The mathematical structure of the operation of asymmetric encryption is this:

• Message + public key = Encrypted message
• Encrypted message + private key = Decrypted message
• Message + private key = Signed message
• Signed message + public key = Authentication

As we have commented before when talking about symmetric key cryptography, symmetric encryption provides confidentiality (only the recipient can read the message). Asymmetric cryptography provides other properties: authenticity, integrity, and non-repudiation. For an algorithm to be considered safe, it must comply with the following:

• If the ciphertext is known, it must be very difficult or nearly impossible to extract the plaintext and private key by any method.
• If the plaintext and encryption are known, it should be more expensive to obtain the private key than the plaintext.
• If the data has been encrypted with the public key, there should only be a private key capable of decrypting it, and vice versa.

The advantage of asymmetric encryption over symmetric is that the public key can be known by all users of the system, however, this does not happen with the private key, and as a result of symmetric encryption, both users must know the same key. (and the password must be sent to each of the different users through the established communication channel).

## Operation of the symmetric and asymmetric system

The main drawback of this type of encryption is its slowness, the use of this type of keys slows down the encryption process of the communication. The solution to this is to use both asymmetric and symmetric encryption (as protocols such as IPSec or OpenVPN do for virtual private networks, HTTPS for secure web connections, or in SFTP / FTPES connections).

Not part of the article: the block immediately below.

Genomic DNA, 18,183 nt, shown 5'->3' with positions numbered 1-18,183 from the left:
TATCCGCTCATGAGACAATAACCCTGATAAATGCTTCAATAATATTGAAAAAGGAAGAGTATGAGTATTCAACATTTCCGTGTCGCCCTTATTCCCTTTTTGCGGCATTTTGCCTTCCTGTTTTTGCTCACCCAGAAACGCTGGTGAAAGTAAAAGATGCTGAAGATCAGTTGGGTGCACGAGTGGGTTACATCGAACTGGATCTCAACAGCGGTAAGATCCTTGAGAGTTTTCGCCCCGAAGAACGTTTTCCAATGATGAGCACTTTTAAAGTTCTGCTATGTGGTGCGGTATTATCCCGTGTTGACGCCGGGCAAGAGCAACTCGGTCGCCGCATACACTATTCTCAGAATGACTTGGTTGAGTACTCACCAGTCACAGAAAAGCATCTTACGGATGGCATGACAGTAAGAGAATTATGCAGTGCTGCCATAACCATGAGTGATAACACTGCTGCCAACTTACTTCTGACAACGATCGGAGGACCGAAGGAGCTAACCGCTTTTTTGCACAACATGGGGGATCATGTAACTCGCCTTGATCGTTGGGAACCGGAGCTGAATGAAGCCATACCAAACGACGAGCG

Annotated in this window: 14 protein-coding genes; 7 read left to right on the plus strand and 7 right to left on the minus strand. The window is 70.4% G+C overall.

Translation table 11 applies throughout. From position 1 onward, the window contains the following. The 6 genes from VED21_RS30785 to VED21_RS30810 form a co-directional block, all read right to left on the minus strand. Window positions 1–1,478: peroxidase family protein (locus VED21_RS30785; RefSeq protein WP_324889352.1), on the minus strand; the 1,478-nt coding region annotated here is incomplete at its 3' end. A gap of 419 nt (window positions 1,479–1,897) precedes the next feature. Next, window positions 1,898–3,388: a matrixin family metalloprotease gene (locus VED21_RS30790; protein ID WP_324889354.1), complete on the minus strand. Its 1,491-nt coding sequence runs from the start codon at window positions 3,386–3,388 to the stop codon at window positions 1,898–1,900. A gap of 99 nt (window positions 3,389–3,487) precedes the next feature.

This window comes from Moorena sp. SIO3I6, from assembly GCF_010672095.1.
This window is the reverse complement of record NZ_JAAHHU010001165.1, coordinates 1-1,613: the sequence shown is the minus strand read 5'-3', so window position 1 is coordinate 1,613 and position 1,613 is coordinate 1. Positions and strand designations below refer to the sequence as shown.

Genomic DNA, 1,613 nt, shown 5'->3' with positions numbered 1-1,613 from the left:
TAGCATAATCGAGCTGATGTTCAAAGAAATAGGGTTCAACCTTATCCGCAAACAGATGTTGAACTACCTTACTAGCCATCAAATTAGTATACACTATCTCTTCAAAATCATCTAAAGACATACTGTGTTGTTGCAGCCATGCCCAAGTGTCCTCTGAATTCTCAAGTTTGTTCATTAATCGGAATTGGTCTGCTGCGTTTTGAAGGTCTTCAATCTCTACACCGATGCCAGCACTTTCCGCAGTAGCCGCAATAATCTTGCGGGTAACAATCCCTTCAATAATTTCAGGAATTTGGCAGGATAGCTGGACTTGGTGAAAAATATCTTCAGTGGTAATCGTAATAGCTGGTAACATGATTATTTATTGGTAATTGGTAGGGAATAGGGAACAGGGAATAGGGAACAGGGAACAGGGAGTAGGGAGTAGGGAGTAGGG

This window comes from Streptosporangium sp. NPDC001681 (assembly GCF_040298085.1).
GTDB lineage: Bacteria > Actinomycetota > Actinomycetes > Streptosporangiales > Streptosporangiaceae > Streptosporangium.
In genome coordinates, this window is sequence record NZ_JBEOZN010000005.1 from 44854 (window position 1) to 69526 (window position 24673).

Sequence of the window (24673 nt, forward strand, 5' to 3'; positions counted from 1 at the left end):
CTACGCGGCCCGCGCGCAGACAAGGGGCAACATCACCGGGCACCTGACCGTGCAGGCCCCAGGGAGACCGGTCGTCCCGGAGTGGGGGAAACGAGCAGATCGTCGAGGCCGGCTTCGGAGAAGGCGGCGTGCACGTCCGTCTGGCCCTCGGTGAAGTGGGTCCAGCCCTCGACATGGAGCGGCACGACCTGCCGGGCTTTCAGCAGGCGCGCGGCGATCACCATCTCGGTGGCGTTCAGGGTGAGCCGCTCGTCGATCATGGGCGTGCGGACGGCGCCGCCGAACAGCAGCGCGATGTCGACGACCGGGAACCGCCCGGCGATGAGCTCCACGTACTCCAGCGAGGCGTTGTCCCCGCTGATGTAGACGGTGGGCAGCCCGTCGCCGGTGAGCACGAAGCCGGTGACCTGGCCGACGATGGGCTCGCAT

This combination of ciphers happens as follows. We create the symmetric algorithm key, encrypt it with the recipient’s public key, send the encrypted data over the insecure communication channel, and then the recipient will decrypt the data using their private key. With the symmetric algorithm key in the colon, this is when communication using symmetric encryption can start, which makes communication much faster than if we used only asymmetric cryptography in all communication.

The clear example of where this type of combined method is used are VPNs, such as OpenVPN or IPsec, in which the session key that is known to users is regenerated every so often to further increase communication security, without entailing a significant delay in data transfer.

### Challenge-Response

To increase security, this method verifies that the sender is really who he claims to be, for this a text is sent to the sender and he will encrypt it with his private key (what he is really doing is signing it), the sender will send us the encrypted text (signed) and we will decrypt the key (we will verify the signature) taking advantage of the fact that we have the public key of the issuer, and finally, we will compare that the message obtained is the same that we sent previously.

If a user impersonates the real issuer, they would not have the private key, so the “challenge” would not have been successful and the data would not be communicated.

### Digital signature